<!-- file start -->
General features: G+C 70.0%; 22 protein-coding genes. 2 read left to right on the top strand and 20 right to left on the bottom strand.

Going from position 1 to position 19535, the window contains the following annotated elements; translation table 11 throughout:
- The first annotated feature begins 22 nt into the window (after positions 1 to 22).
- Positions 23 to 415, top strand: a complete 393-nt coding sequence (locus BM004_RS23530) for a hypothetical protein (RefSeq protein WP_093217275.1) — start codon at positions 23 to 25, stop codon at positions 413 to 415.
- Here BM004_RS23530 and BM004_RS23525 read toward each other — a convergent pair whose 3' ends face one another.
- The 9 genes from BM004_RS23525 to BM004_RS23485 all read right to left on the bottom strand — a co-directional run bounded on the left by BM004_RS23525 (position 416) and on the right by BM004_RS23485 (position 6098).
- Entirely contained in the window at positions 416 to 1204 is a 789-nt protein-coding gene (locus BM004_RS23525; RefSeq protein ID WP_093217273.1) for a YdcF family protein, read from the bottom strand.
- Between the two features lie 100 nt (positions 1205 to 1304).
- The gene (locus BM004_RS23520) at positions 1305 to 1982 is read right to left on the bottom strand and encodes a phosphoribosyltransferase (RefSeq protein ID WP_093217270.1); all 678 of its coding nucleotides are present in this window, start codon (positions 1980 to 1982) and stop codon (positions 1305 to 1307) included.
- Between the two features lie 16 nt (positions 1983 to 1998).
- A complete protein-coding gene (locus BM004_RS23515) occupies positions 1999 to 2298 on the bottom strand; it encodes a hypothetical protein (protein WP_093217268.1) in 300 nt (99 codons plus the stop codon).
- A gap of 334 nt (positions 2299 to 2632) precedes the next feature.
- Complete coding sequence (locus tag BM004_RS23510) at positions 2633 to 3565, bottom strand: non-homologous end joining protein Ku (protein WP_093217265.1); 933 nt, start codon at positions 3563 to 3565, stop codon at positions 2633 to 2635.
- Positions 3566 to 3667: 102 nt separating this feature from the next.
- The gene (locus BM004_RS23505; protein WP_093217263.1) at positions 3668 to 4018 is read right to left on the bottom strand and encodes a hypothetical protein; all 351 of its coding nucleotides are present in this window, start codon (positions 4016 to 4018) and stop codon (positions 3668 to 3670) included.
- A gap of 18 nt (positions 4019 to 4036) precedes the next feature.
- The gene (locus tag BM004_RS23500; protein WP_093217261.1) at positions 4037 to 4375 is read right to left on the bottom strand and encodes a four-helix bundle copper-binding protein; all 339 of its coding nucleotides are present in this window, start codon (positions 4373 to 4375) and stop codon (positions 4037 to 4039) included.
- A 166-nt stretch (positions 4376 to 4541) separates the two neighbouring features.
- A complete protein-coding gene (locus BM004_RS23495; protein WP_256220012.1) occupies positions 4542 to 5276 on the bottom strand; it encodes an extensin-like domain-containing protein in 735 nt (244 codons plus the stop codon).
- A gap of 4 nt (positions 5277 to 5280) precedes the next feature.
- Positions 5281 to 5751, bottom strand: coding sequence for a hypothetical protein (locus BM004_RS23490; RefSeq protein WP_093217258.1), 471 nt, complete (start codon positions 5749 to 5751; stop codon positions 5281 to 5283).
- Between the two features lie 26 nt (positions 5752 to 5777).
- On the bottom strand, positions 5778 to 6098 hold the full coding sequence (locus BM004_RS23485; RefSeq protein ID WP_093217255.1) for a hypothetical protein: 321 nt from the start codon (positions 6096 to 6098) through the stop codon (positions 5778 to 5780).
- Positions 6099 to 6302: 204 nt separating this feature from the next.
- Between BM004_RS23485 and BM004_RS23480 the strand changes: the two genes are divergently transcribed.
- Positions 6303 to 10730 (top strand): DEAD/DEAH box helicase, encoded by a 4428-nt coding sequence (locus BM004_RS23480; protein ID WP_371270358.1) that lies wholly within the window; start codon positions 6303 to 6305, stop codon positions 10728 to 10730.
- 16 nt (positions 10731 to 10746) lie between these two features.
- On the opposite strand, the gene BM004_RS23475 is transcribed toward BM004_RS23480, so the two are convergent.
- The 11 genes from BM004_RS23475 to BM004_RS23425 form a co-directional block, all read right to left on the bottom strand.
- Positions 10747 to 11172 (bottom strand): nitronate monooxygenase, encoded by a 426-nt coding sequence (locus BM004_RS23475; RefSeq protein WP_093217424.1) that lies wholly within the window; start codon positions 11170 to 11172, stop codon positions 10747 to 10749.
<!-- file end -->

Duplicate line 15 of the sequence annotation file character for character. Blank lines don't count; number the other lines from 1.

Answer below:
- The gene (locus BM004_RS23505; protein WP_093217263.1) at positions 3668 to 4018 is read right to left on the bottom strand and encodes a hypothetical protein; all 351 of its coding nucleotides are present in this window, start codon (positions 4016 to 4018) and stop codon (positions 3668 to 3670) included.